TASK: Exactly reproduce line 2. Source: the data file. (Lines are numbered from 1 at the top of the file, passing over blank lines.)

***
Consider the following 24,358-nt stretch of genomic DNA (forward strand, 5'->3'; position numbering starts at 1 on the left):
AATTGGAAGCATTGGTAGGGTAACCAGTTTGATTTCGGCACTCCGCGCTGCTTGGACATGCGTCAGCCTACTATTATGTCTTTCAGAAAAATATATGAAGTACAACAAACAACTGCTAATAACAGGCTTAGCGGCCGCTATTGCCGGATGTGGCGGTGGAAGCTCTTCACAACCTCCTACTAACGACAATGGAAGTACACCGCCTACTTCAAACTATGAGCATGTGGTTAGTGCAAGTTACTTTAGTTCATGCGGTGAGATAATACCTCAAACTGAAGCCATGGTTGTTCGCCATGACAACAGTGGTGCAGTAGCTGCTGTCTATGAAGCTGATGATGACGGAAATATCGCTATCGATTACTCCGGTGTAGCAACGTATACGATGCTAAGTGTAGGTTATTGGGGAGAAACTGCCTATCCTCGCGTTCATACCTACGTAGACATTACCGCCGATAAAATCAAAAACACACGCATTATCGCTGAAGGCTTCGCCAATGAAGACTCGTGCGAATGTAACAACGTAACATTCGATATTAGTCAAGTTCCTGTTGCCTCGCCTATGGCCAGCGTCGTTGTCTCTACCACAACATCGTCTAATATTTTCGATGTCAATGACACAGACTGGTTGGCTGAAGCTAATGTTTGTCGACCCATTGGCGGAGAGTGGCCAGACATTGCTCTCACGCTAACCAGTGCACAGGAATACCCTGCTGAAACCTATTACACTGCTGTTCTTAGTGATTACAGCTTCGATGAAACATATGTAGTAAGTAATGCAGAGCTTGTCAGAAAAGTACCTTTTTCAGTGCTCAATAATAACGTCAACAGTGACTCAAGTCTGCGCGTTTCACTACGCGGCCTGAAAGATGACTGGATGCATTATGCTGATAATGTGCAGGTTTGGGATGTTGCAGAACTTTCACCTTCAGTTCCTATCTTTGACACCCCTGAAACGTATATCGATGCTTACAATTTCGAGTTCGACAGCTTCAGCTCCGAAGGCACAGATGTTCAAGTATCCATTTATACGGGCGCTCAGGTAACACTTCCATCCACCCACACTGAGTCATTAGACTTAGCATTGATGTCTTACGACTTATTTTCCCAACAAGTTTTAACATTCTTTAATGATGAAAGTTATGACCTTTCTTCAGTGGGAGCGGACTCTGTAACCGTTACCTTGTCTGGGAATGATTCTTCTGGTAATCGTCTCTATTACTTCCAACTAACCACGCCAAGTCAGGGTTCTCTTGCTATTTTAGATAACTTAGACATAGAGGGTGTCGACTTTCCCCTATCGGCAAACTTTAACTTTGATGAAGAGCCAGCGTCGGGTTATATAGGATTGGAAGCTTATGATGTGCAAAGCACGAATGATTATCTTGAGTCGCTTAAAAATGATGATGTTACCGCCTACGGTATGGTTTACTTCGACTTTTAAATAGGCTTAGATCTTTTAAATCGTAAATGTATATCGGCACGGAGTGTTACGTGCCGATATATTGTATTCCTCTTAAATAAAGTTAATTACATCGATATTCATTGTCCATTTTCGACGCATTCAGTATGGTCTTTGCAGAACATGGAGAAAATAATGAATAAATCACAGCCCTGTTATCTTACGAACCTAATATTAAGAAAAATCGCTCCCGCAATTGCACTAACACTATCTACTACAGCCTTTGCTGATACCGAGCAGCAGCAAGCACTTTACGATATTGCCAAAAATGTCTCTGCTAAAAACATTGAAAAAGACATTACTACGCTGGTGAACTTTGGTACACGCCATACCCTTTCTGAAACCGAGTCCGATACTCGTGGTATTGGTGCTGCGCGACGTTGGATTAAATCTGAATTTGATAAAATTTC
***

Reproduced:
AATTGGAAGCATTGGTAGGGTAACCAGTTTGATTTCGGCACTCCGCGCTGCTTGGACATGCGTCAGCCTACTATTATGTCTTTCAGAAAAATATATGAAGTACAACAAACAACTGCTAATAACAGGCTTAGCGGCCGCTATTGCCGGATGTGGCGGTGGAAGCTCTTCACAACCTCCTACTAACGACAATGGAAGTACACCGCCTACTTCAAACTATGAGCATGTGGTTAGTGCAAGTTACTTTAGTTCATGCGGTGAGATAATACCTCAAACTGAAGCCATGGTTGTTCGCCATGACAACAGTGGTGCAGTAGCTGCTGTCTATGAAGCTGATGATGACGGAAATATCGCTATCGATTACTCCGGTGTAGCAACGTATACGATGCTAAGTGTAGGTTATTGGGGAGAAACTGCCTATCCTCGCGTTCATACCTACGTAGACATTACCGCCGATAAAATCAAAAACACACGCATTATCGCTGAAGGCTTCGCCAATGAAGACTCGTGCGAATGTAACAACGTAACATTCGATATTAGTCAAGTTCCTGTTGCCTCGCCTATGGCCAGCGTCGTTGTCTCTACCACAACATCGTCTAATATTTTCGATGTCAATGACACAGACTGGTTGGCTGAAGCTAATGTTTGTCGACCCATTGGCGGAGAGTGGCCAGACATTGCTCTCACGCTAACCAGTGCACAGGAATACCCTGCTGAAACCTATTACACTGCTGTTCTTAGTGATTACAGCTTCGATGAAACATATGTAGTAAGTAATGCAGAGCTTGTCAGAAAAGTACCTTTTTCAGTGCTCAATAATAACGTCAACAGTGACTCAAGTCTGCGCGTTTCACTACGCGGCCTGAAAGATGACTGGATGCATTATGCTGATAATGTGCAGGTTTGGGATGTTGCAGAACTTTCACCTTCAGTTCCTATCTTTGACACCCCTGAAACGTATATCGATGCTTACAATTTCGAGTTCGACAGCTTCAGCTCCGAAGGCACAGATGTTCAAGTATCCATTTATACGGGCGCTCAGGTAACACTTCCATCCACCCACACTGAGTCATTAGACTTAGCATTGATGTCTTACGACTTATTTTCCCAACAAGTTTTAACATTCTTTAATGATGAAAGTTATGACCTTTCTTCAGTGGGAGCGGACTCTGTAACCGTTACCTTGTCTGGGAATGATTCTTCTGGTAATCGTCTCTATTACTTCCAACTAACCACGCCAAGTCAGGGTTCTCTTGCTATTTTAGATAACTTAGACATAGAGGGTGTCGACTTTCCCCTATCGGCAAACTTTAACTTTGATGAAGAGCCAGCGTCGGGTTATATAGGATTGGAAGCTTATGATGTGCAAAGCACGAATGATTATCTTGAGTCGCTTAAAAATGATGATGTTACCGCCTACGGTATGGTTTACTTCGACTTTTAAATAGGCTTAGATCTTTTAAATCGTAAATGTATATCGGCACGGAGTGTTACGTGCCGATATATTGTATTCCTCTTAAATAAAGTTAATTACATCGATATTCATTGTCCATTTTCGACGCATTCAGTATGGTCTTTGCAGAACATGGAGAAAATAATGAATAAATCACAGCCCTGTTATCTTACGAACCTAATATTAAGAAAAATCGCTCCCGCAATTGCACTAACACTATCTACTACAGCCTTTGCTGATACCGAGCAGCAGCAAGCACTTTACGATATTGCCAAAAATGTCTCTGCTAAAAACATTGAAAAAGACATTACTACGCTGGTGAACTTTGGTACACGCCATACCCTTTCTGAAACCGAGTCCGATACTCGTGGTATTGGTGCTGCGCGACGTTGGATTAAATCTGAATTTGATAAAATTTC